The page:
18. 18. SECURE ELECTRONIC TRANSACTION (SET) PROTOCOL<br />10<br />Clearing House<br />Merchant<br />Secure Line<br />Merchant Bank<br />3. Merchant software forwards encrypted message<br />5 . Issuing bank credits merchant account<br />2. Merchant & consumer computers verify each other’s identity SET encrypts order & payment information<br />4 . Clearinghouse<br /> verifies account & <br />balance with issuing bank<br />6 .Monthly statement issued with debit for purchase<br />Consumer’s Credit Card Issuing Bank<br />1. Consumer makes purchase selects SET payment option<br />
  19. 19. 11<br />Open <br />Session<br />Instrument Class<br />Negotiation<br />Protocol<br />Negotiation<br />Protocol<br />Selection<br />Instrument<br />Selection<br />Transaction<br />Execution<br />Close<br />Session<br />WALLET INTERACTION MODEL<br />Open Session<br />Instrument Class Negotiation<br />Protocol Negotiation<br />Protocol Selection<br />Instrument Selection<br />Transaction Execution<br />Close Session<br />
  20. 20. 12<br />INSTRUMENT CLASS NEGOTIATION<br />User Wallet<br />Vendor Wallet<br />User Profile Manager<br />UI<br />Customer Profile Manager<br />UI<br />Instrument Manager<br />Wallet<br />Controller<br />Instrument Manager<br />Vendor<br />Controller<br />Protocol <br />Manager<br />Protocol <br />Manager<br />Communication Manager<br />Communication Manager<br />
  21. 21. 13<br />TRANSACTION EXECUTION<br />User Wallet<br />Vendor Wallet<br />User Profile Manager<br />UI<br />Customer Profile Manager<br />UI<br />Instrument Manager<br />Wallet<br />Controller<br />Instrument Manager<br />Vendor<br />Controller<br />Protocol <br />Manager<br />Protocol <br />Manager<br />Communication Manager<br />Communication Manager<br />
  22. 22. TRANSACTION EXECUTION<br />14<br />
  23. 23. A DIGITAL WALLET MENU<br />The Cards module is used for storing personal card information, such as payment card (credit, debit, etc.), loyalty.<br />The card details consist of card info (name, number, etc.), account info (billing address, etc.) and shipping info (shipping address, email, phone number, etc.). <br />From the wallet, the user can fetch the required information (stored in the ECML: Electronic Commerce Modeling Language) format via the WAP browser and easily fill in the required fields. <br />The Personal notes function is a notebook where the user can store private information.<br />From the Settings, the user can switch the wallet code request on and off and change the wallet code when necessary.<br />15<br />An existing Internet standard, already commonly used in Internet shopping, aiming to produce common methods for transferring transaction information from the client wallet to the server application.<br />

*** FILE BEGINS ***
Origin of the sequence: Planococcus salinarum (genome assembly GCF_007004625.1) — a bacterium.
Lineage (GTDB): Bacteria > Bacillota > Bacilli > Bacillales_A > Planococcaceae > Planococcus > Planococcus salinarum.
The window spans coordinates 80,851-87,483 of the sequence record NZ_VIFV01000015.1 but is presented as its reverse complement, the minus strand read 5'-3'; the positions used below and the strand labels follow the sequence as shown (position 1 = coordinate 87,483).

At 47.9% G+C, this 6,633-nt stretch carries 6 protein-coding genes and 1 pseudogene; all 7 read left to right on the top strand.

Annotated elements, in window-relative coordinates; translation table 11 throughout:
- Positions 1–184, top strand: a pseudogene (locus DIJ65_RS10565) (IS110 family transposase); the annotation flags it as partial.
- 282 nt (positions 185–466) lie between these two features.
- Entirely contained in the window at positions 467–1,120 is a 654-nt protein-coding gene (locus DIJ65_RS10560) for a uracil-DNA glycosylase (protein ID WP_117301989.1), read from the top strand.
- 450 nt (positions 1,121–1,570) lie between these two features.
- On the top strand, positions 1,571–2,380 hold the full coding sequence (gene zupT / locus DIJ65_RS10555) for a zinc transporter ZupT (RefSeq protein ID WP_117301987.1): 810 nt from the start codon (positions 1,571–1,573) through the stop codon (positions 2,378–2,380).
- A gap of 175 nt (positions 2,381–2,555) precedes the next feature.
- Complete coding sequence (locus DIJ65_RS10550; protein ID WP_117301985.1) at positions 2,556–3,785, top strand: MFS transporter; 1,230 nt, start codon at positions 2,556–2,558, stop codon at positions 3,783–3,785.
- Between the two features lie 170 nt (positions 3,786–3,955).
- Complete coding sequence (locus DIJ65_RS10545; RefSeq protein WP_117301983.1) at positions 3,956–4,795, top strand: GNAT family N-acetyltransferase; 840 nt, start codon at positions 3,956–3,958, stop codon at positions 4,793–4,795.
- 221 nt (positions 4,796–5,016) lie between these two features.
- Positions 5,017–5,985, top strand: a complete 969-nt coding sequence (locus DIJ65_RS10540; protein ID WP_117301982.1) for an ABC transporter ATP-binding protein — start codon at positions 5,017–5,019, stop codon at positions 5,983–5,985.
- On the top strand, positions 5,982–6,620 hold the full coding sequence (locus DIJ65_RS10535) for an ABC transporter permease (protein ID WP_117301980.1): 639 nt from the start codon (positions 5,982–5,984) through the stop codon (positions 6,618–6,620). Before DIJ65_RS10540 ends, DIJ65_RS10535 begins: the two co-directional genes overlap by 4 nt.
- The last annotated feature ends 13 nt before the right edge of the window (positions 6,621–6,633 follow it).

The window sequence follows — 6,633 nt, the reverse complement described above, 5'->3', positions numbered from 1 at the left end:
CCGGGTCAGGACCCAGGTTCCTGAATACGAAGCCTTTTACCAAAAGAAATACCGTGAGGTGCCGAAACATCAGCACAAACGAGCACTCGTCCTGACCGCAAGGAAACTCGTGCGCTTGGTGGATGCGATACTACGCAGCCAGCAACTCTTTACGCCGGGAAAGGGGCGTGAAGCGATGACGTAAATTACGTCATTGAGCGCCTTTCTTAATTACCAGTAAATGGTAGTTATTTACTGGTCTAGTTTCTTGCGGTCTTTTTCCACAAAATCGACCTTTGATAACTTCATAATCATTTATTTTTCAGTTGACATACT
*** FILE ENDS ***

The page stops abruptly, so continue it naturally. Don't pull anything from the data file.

24. 24. IMPLEMENTATION<br />Reuse the back-end infrastructure that routes credit card and debit card information between retailers and financial institutions. Also retain the existing ATM networks and online banking solutions.<br />Provide retailers with a single NFC-enabled point-of-sale device that replaces the current separate machines for credit cards and debit card purchases.<br />Extend the physical ATM machines to also provide cash top up/removal services for digital wallets. In addition, consider methods to extend existing online banking solutions to support the digital wallet.<br />16<br />
  25. 25. CHALLENGES<br />Mass Market Appeal<br />Ensuring a mass market appeal for the digital wallet is important to leverage scale economies and the network externality effect. One way to increase the mass market appeal is to make the digital wallet usable for all day-to-day transactions.<br />Stake Holder Dynamics<br /> Satisfying the business and strategic goals of multiple stake holderssuch as banks, retailers, regulatory bodies, is difficult.<br />Compelling user experience<br /> A user-friendly wallet interface, easy to use and intuitive is difficult to produce.<br />17<br />
  26. 26. WHAT IS IN YOUR WALLET<br />18<br />
  27. 27. PAYMENT METHOD<br />19<br />
  28. 28. FINANCIAL MANAGEMENT<br />20<br />
  29. 29. COUPONS / CHECK-IN INCENTIVES<br />21<br />
  30. 30. COMPARISON SHOPPING<br />22<br />
  31. 31. TICKETS / PASSES<br />23<br />
  32. 32. THIS IS YOUR WALLET<br />24<br />
  33. 33. FUTURE OF DIGITAL WALLET<br />Online shopping from mobile devices<br />Price comparison shopping<br />Bill Payments<br />Loyalty Redemption<br />Personal Information Access<br />Virtual Personal Organizer<br />Pre-emptive Purchasing<br />Device to Device Person to Person Payments<br />The electronic wallet will be able to facilitate purchasing from mobile phones and PDA’s.<br />25<br />The electronic wallet will allow comparison shopping at any Internet access point. This will provide true price transparency and consumer control.<br />The electronic wallet allow scheduling payment intervals for electronic bills and invoices and receiving bill reporting from any Internet access point.<br />The electronic wallet will give consumers real time reporting of points accrued under loyalty schemes and their conversion entitlements.<br />The electronic wallet will become a single access personal financial portal including medical, insurance, motor vehicle, mortgage, superannuation and investment reporting.<br />The electronic wallet will store the user’s calendar, contacts, tasks and lists on the network allowing this to be retrieved and updated from any device. <br />The electronic wallet will be able to pre-empt purchasing based on habits and actually remind the consumer to make purchases on a regular basis.<br />
  34. 34. REFERENCES<br />Electronic Wallets: Past, Present and Future, by Brent Clark. <br />Thin is in, The future of Digital Wallets, by Christina N. White for SapientNitro. <br />Digital Wallet Technology, by Riyazuddin Khan <br />SWAPEROO, A Simple Wallet Architecture for Payments, Exchanges, Refunds, and Other Operationsby Neil Daswani, Dan Boneh, Hector Garcia-Molina, Steven Ketchpel, Andreas Paepcke from Stanford University. <br /> <br />Digital Wallet: Requirements and Challenges by Rajesh Krishna Balan, NarayanRamasubbu, Giri Kumar Tayi from Singapore Management University and SUNY at Albany.<br />26<br />
  35. 35. THANK YOU!!<br />27<br />